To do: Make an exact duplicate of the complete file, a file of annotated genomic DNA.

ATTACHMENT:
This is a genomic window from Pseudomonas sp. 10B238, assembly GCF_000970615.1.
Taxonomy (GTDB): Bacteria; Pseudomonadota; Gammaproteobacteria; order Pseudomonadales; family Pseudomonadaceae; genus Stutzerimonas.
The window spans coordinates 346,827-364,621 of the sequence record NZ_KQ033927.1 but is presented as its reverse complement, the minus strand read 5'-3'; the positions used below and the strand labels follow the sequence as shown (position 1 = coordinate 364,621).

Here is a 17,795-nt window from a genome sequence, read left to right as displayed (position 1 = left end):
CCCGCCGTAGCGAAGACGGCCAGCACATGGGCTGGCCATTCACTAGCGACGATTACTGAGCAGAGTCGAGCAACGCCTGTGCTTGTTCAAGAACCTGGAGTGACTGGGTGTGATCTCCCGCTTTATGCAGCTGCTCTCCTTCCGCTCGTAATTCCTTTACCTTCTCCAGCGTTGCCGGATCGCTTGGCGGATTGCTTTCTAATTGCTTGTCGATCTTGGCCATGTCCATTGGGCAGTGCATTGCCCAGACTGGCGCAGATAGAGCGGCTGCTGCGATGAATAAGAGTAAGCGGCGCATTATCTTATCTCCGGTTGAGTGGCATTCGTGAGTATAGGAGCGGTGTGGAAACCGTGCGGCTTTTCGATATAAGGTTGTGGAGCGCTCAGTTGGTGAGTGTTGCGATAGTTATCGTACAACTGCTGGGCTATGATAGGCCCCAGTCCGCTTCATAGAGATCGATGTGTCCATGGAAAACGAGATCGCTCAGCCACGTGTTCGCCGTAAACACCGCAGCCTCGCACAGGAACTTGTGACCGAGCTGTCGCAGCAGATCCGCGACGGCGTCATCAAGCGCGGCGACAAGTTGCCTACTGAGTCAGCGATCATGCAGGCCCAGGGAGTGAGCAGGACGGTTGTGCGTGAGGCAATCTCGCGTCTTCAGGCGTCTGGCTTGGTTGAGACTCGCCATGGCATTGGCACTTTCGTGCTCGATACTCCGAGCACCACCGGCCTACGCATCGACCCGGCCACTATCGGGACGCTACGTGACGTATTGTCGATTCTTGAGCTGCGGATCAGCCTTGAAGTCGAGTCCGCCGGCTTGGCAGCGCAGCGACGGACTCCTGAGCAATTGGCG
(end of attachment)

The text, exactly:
This is a genomic window from Pseudomonas sp. 10B238, assembly GCF_000970615.1.
Taxonomy (GTDB): Bacteria; Pseudomonadota; Gammaproteobacteria; order Pseudomonadales; family Pseudomonadaceae; genus Stutzerimonas.
The window spans coordinates 346,827-364,621 of the sequence record NZ_KQ033927.1 but is presented as its reverse complement, the minus strand read 5'-3'; the positions used below and the strand labels follow the sequence as shown (position 1 = coordinate 364,621).

Here is a 17,795-nt window from a genome sequence, read left to right as displayed (position 1 = left end):
CCCGCCGTAGCGAAGACGGCCAGCACATGGGCTGGCCATTCACTAGCGACGATTACTGAGCAGAGTCGAGCAACGCCTGTGCTTGTTCAAGAACCTGGAGTGACTGGGTGTGATCTCCCGCTTTATGCAGCTGCTCTCCTTCCGCTCGTAATTCCTTTACCTTCTCCAGCGTTGCCGGATCGCTTGGCGGATTGCTTTCTAATTGCTTGTCGATCTTGGCCATGTCCATTGGGCAGTGCATTGCCCAGACTGGCGCAGATAGAGCGGCTGCTGCGATGAATAAGAGTAAGCGGCGCATTATCTTATCTCCGGTTGAGTGGCATTCGTGAGTATAGGAGCGGTGTGGAAACCGTGCGGCTTTTCGATATAAGGTTGTGGAGCGCTCAGTTGGTGAGTGTTGCGATAGTTATCGTACAACTGCTGGGCTATGATAGGCCCCAGTCCGCTTCATAGAGATCGATGTGTCCATGGAAAACGAGATCGCTCAGCCACGTGTTCGCCGTAAACACCGCAGCCTCGCACAGGAACTTGTGACCGAGCTGTCGCAGCAGATCCGCGACGGCGTCATCAAGCGCGGCGACAAGTTGCCTACTGAGTCAGCGATCATGCAGGCCCAGGGAGTGAGCAGGACGGTTGTGCGTGAGGCAATCTCGCGTCTTCAGGCGTCTGGCTTGGTTGAGACTCGCCATGGCATTGGCACTTTCGTGCTCGATACTCCGAGCACCACCGGCCTACGCATCGACCCGGCCACTATCGGGACGCTACGTGACGTATTGTCGATTCTTGAGCTGCGGATCAGCCTTGAAGTCGAGTCCGCCGGCTTGGCAGCGCAGCGACGGACTCCTGAGCAATTGGCG